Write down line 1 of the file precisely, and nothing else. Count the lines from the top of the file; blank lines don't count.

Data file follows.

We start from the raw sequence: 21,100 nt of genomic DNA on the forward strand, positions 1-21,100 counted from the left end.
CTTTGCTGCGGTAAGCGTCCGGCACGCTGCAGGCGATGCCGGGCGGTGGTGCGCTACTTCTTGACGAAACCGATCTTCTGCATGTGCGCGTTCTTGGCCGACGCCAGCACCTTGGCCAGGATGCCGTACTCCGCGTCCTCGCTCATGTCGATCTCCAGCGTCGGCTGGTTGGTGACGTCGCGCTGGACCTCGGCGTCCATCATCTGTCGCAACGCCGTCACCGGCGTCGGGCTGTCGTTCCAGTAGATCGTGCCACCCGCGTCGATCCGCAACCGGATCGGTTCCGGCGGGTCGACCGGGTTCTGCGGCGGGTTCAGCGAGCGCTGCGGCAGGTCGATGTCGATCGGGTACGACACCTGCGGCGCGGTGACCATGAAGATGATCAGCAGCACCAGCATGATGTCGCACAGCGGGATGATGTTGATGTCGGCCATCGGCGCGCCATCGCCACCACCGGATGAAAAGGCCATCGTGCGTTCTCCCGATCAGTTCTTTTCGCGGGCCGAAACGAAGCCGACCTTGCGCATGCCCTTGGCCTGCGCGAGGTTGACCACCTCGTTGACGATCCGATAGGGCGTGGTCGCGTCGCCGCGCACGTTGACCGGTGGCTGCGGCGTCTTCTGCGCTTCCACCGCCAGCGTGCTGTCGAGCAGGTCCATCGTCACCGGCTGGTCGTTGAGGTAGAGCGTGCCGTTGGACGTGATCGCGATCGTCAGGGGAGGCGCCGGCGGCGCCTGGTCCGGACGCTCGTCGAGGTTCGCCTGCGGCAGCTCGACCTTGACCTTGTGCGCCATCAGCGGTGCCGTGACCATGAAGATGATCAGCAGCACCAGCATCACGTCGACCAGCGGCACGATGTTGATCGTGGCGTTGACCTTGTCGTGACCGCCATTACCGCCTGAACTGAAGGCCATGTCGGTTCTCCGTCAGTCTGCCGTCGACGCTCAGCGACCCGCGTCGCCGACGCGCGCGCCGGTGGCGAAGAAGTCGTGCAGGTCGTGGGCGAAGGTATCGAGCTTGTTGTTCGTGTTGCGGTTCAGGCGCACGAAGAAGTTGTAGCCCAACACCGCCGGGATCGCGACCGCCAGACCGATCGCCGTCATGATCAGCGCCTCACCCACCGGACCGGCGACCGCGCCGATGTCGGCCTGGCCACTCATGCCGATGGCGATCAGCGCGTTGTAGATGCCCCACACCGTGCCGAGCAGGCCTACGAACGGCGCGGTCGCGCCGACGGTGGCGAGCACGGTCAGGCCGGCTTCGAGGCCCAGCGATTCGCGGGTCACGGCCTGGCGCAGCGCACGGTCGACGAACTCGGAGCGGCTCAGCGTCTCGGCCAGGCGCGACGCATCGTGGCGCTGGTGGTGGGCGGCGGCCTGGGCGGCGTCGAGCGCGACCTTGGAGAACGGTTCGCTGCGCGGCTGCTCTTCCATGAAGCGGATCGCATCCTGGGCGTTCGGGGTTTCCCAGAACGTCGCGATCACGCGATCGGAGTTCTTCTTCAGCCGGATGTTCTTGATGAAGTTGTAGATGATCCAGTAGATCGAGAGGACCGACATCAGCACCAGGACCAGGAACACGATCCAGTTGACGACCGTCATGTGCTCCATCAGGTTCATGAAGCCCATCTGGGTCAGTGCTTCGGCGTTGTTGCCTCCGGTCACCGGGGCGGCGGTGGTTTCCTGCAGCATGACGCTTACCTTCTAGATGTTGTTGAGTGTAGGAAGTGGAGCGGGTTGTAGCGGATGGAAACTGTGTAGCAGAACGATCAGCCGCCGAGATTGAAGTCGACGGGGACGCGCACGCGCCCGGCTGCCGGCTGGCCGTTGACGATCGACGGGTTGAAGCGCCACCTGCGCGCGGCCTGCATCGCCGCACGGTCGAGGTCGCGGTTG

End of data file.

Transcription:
We start from the raw sequence: 21,100 nt of genomic DNA on the forward strand, positions 1-21,100 counted from the left end.